With all of that money floating around, developers are rushing to build the next big widget, social network, or mapping technology for the mobile phone. Not only are developers lured by the idea of making money on the mobile phone, but they're also drawn by financial incentives coming from both camps that might seal their future.
Howard Chau, for example, has been developing a mobile application that's designed to alert people to their next calendar appointment, factoring in data like the person's physical location and traffic conditions en route to a meeting. In the next two weeks, Chau plans to submit the GPS-based application, called Mappily, to Google in the hopes of winning its Android Developer Challenge, a developer contest with $10 million in total prize money. Because Chau only stands to win tens of thousands of dollars in the first round of the challenge, the money would just be gravy. But Chau is not the only one contesting for it; apparently, this talent hunt has created quite a buzz, challenging and ispiring Silicon Valley's developers to create the hottest new mobile technology applications.
So who's pulling all these strings? Well, besides Google and Apple in a simmering battle in the handset market with respective new platforms and software development kits, venture capitalists, such as KPCB (with $100 million iFund for iphone apps) and Charles River Ventures(likely to fun Android apps) are also involved. Google's Android Developer Challenge is its own version of the iFund at a 10th the size. But surely other VCs are ruminating on forming the Android Fund to rival KPCB.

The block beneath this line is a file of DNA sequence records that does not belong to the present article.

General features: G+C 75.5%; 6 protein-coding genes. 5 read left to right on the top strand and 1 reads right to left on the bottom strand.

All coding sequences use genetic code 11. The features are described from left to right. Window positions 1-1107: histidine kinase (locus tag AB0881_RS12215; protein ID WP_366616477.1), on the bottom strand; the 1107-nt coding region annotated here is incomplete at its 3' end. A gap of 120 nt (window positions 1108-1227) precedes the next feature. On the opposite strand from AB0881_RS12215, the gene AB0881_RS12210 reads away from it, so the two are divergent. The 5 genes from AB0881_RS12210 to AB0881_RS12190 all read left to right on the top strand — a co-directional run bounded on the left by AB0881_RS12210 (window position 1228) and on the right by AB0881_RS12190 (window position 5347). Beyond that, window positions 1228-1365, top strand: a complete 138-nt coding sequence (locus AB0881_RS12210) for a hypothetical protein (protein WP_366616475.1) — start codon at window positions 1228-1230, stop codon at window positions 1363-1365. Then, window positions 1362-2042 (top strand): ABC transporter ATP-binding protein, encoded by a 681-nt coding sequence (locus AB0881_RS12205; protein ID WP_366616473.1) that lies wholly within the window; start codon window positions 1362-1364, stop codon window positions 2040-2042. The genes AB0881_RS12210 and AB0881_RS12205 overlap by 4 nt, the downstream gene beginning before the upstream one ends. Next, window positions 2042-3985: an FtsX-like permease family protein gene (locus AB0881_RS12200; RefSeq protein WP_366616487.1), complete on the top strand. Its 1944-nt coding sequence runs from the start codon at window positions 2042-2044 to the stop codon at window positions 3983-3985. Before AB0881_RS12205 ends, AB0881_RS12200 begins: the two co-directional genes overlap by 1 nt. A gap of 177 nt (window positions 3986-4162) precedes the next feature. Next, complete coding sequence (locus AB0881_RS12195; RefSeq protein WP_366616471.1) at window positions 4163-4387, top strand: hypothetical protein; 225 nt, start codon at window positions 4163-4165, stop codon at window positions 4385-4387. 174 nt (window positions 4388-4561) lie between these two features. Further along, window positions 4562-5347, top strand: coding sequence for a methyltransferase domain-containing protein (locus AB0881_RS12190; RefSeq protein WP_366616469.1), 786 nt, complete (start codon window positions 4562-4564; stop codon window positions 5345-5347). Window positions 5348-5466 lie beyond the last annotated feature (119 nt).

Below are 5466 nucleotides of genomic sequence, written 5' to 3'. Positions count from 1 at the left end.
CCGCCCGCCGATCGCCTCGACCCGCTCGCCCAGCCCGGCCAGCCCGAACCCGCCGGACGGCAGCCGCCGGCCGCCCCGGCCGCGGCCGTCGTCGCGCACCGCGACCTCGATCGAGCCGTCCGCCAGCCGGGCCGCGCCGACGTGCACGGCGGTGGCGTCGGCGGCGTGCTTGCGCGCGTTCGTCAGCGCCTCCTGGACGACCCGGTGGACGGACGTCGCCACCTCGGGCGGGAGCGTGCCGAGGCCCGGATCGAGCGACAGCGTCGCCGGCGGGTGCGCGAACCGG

For many developers, Apple's iPhone is more alluring as a development platform because of the established customer list. Craig Hockenberry, CTO at IconFactory and a longtime Mac developer, said the iPhone offers a clear business path.(His company is developing a Twitter messaging tool called Twitterific for the iPhone, among other applications) "We just want to build small, fun apps and leave it at that. Those are the ideal apps for the iPhone." As for the Android contest, he quotes that "It's a bit of a gamble as there's no hardware yet. You can maybe make a million dollars, but what if you don't? You have nothing. I think what we have going onto the iPhone, it's going to sell.
On the other hand, Hank Williams company Kloudshare(develops an application that will help people manage data on their phone and desktop) aims to enter the Android contest. "The idea that Google's putting $10 million on the table to give it to the best companies by this deadline is more direct in my mind. I would imagine Google will write more checks than the Kleiner folks."
So while Apple seems to have the advantage of an established product, Android seems to be a developer's choice as the platform is easier to create applications for because of built-in mapping intelligence technology and so-called background processing. That's why Chau chose the Android platform, for its in-build mapping technology. Ultimately, it all ends on who succeeds in enticing the mass as well as the talent; but with such huge chunks of money on the market, it sure is an exciting race to witness!!
If you liked this post, please subscribe to our feed so you'd never miss an article again!